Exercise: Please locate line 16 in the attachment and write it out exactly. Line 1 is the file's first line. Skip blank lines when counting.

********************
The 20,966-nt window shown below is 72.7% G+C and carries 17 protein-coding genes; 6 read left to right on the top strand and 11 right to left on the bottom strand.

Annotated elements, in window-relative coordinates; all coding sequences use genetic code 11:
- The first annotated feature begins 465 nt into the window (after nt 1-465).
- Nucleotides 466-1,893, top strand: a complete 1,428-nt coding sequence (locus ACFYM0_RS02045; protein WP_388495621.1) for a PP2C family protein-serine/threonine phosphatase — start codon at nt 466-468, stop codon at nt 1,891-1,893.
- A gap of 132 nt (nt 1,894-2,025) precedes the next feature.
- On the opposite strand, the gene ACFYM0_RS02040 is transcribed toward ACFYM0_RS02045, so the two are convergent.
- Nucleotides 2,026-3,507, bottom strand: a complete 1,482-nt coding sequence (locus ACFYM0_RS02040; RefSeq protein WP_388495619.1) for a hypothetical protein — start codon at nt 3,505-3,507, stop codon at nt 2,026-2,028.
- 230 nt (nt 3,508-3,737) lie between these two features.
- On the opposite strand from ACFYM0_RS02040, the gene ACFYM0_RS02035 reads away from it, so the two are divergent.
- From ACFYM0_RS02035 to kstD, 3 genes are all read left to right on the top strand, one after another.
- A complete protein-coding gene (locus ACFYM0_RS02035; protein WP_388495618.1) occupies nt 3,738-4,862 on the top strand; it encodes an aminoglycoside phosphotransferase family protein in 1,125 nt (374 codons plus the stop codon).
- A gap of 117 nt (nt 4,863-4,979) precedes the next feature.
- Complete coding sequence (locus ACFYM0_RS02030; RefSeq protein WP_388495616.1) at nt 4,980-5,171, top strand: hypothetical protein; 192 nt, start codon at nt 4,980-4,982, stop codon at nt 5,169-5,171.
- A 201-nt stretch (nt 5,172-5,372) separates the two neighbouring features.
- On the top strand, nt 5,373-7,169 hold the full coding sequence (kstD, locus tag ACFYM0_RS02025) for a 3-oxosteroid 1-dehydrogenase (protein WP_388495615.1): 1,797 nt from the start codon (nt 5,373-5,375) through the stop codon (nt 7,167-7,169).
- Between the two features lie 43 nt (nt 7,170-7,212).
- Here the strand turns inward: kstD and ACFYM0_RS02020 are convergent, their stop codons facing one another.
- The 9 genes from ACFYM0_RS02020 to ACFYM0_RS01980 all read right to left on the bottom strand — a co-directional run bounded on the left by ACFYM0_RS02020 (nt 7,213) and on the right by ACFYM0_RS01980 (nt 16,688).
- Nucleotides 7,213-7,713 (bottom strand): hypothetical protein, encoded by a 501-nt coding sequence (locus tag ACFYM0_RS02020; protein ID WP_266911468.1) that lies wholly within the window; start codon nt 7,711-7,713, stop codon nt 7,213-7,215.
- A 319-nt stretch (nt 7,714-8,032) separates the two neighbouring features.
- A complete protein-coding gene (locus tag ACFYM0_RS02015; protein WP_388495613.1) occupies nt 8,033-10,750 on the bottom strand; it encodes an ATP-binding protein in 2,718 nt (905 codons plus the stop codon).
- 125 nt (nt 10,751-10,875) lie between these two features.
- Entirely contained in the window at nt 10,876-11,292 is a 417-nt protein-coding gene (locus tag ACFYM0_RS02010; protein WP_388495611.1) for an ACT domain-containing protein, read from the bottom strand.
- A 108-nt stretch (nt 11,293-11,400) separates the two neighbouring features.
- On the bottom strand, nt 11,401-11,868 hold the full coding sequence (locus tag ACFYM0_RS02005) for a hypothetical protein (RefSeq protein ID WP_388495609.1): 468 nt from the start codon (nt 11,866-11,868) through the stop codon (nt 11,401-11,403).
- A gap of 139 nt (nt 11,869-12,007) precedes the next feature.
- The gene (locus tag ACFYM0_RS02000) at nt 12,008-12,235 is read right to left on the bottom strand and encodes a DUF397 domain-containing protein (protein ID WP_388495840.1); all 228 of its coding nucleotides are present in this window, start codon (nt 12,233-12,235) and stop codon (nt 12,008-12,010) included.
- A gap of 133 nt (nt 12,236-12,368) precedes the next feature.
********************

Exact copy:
- Between the two features lie 43 nt (nt 7,170-7,212).